Great to know that a lot of people are interested in such a thing. Actually REST defines abstract concepts and it sure would be great if it defined an implementation of these abstract concepts.

  6. Hi @mamund! :)

    "if @name must be unique in a set (same @rel), why not use @id instead?" - to avoid confusion with uniqueness of @id html

    "is @rel only a 'group name'? IOW, is it an object like 'list'? if yes, are things such as @rel="edit" not valid w/ hal?" - I wouldn't say not valid, just not (imo) good practice. They're still just resources.

    "can @rel be a whitespace separated list of values? (@rel='item edit')" - yes

    "for easy access via machine processing consider using using elements to outline content in a link" - do the data elements need to be generic in that way? What does the system gain from that?

    "What about query templates (FORM method="get")?" - no need because you can use URI templates for that

    "write templates (FORM method="post|put|delete")?" - machine client's don't need write templates/forms, they should be written against the latest definition for the link rel in question, that is contained in the system's documentation.

  7. Hi Reda,

    All elements other than <link> are intended as example elements that could be contained in a hal representation, these should be established/defined in documentation of the system against the appropriate link relations. So in this example context <title> and <content> would be defined in the documentation for the link relation "item"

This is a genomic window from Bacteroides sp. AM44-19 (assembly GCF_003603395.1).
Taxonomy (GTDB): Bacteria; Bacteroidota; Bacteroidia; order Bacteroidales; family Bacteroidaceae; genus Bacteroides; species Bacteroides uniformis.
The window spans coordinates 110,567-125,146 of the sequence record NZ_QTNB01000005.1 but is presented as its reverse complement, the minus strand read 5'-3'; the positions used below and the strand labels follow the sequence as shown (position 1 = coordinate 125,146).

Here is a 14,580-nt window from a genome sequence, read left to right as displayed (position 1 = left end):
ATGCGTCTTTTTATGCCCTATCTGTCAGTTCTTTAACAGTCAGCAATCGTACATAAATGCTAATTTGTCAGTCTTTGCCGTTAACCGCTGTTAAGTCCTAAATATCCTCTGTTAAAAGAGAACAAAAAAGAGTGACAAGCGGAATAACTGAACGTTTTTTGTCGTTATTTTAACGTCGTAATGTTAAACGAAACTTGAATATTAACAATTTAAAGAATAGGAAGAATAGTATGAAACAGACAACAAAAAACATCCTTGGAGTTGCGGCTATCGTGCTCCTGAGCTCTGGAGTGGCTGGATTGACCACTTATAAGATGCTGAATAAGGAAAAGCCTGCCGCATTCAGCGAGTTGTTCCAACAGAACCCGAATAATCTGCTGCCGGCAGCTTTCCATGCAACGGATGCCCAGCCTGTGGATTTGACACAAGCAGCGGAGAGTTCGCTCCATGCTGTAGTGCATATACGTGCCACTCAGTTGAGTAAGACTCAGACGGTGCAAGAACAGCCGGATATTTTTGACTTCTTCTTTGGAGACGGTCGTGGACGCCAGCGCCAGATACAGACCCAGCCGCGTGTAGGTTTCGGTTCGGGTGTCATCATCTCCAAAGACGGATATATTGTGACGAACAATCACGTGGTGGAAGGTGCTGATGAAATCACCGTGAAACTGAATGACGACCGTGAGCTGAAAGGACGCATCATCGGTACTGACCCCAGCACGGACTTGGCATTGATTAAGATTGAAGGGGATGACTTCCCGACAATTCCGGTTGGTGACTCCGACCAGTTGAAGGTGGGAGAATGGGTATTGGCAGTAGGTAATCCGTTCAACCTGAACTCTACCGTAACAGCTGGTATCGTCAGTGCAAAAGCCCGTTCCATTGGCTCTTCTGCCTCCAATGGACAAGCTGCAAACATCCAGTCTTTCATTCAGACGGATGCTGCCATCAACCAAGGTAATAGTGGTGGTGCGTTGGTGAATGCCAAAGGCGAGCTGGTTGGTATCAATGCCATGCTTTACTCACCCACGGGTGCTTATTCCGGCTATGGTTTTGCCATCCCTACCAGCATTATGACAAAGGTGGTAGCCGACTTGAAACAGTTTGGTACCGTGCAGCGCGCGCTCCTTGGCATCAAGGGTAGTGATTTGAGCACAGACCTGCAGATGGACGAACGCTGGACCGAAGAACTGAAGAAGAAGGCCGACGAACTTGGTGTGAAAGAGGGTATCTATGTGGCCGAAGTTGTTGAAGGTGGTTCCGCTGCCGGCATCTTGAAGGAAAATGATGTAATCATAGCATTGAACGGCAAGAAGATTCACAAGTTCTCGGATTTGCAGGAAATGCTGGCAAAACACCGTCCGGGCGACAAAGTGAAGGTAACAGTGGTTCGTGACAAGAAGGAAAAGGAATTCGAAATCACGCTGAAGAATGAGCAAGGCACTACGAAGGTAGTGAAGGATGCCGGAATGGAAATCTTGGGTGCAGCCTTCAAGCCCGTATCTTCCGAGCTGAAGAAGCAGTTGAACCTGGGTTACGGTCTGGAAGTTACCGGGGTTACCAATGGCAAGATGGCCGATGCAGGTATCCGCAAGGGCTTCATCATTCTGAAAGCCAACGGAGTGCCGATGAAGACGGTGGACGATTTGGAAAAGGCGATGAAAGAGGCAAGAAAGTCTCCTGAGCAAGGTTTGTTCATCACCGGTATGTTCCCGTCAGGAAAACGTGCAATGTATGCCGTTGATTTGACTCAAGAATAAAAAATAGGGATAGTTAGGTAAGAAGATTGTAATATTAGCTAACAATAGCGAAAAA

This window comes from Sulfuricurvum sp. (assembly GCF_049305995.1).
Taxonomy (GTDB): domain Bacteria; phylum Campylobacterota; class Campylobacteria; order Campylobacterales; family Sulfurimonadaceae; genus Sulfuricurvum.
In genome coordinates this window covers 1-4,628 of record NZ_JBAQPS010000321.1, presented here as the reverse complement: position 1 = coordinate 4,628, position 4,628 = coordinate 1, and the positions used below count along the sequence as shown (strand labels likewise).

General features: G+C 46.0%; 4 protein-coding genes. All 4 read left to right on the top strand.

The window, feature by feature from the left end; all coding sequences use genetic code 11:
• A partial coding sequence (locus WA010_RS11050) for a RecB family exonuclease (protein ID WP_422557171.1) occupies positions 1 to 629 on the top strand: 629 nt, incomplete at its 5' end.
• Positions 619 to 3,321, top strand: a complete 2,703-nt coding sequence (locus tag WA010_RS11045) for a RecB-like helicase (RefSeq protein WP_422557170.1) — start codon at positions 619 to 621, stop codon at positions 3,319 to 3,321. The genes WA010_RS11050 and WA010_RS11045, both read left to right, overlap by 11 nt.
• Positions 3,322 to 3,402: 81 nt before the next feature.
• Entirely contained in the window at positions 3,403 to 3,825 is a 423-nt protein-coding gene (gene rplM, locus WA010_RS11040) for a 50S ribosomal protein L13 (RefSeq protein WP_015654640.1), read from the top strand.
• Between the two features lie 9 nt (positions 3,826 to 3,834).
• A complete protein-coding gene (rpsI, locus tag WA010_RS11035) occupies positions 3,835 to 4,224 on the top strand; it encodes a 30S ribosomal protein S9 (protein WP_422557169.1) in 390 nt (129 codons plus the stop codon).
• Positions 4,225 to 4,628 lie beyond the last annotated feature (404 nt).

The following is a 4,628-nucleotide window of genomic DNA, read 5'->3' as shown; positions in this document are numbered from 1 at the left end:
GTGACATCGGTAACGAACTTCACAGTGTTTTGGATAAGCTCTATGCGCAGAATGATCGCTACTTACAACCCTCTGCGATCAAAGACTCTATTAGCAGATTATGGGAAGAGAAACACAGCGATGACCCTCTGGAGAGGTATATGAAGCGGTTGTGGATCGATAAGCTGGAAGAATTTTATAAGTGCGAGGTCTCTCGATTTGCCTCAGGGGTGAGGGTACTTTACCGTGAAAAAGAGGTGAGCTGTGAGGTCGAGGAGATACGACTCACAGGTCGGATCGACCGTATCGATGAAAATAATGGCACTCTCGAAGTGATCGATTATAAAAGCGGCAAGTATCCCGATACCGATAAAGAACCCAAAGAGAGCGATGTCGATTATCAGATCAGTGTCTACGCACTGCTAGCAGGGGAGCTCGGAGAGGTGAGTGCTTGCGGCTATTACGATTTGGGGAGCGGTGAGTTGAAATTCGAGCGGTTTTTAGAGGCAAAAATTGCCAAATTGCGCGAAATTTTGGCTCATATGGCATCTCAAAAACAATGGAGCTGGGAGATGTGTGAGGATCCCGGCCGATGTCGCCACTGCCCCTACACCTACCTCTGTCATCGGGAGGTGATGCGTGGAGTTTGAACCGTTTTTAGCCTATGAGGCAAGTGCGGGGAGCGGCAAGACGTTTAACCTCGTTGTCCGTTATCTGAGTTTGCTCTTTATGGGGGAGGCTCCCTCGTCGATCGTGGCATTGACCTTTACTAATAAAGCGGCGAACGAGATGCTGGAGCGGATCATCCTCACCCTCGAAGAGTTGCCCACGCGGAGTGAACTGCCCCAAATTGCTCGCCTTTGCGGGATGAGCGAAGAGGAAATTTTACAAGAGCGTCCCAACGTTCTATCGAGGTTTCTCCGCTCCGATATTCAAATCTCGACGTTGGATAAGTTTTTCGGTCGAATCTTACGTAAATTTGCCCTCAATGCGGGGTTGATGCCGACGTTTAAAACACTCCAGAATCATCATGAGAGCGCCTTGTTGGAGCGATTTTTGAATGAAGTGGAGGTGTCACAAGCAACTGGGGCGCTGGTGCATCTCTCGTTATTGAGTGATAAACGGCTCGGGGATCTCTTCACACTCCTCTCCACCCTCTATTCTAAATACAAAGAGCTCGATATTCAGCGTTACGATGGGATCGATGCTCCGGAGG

@type is a possibility, but the current wisdom on its purpose within RESTful applications renders it somewhat meaningless, imo, so I'm leaving it out for now. Client's should express their preferences for media types in the Accept header, and the server can respond with a 406 if it can't provide anything acceptable. Some costs incurred for 'unnecessary' requests, but nothing major.

    I'm not fond of the idea of a root resource element, it's implicit from the action of dereferencing a URI.

    I'm also yet to be convinced of the usefulness of forms for machine clients, it bloats the representation and doesn't actually solve the real problems. With forms; machine clients will still have to 'couple' themselves to a fixed assumption of what can be put into the form; if you add inputs into the form a developer will still have to update the machine client to make that happen - at which point why not just communicate the 'form' within the documentation for developers and leave it out of the machine representation?

    The primary reason HTML forms work so well is that they are aimed at humans, not machines. Human's can make intuitive decisions based on graphical and natural language clues/inference - this is something that machines just do not do right now. I don't think that distinction should be taken for granted! :)

  8. Hi Mike,
    @type i see what you mean. The problem with type is that it means syntax+knowledge. For example imagine a standard for travel business. you could have application/travel+json, application/travel+xml . What i am interested in is the knowledge part. As you say, a client might prefer json over xml. But it needs to know about the semantic to actually do anything with the linked resource. My point is that there has to be some way to hint the client about what it should expect.

    As for forms, the goal is for complexe paramters that just can't go in the url example.com/myresource/{param}. Mainly for filtering and search related resources. Like Air fare search for example.
    If it bloats the representation, this might have its place in a response to a HEAD method of the resource.

    Well for the resource part, don't you think a link in a link looks a bit strange semantically talking ?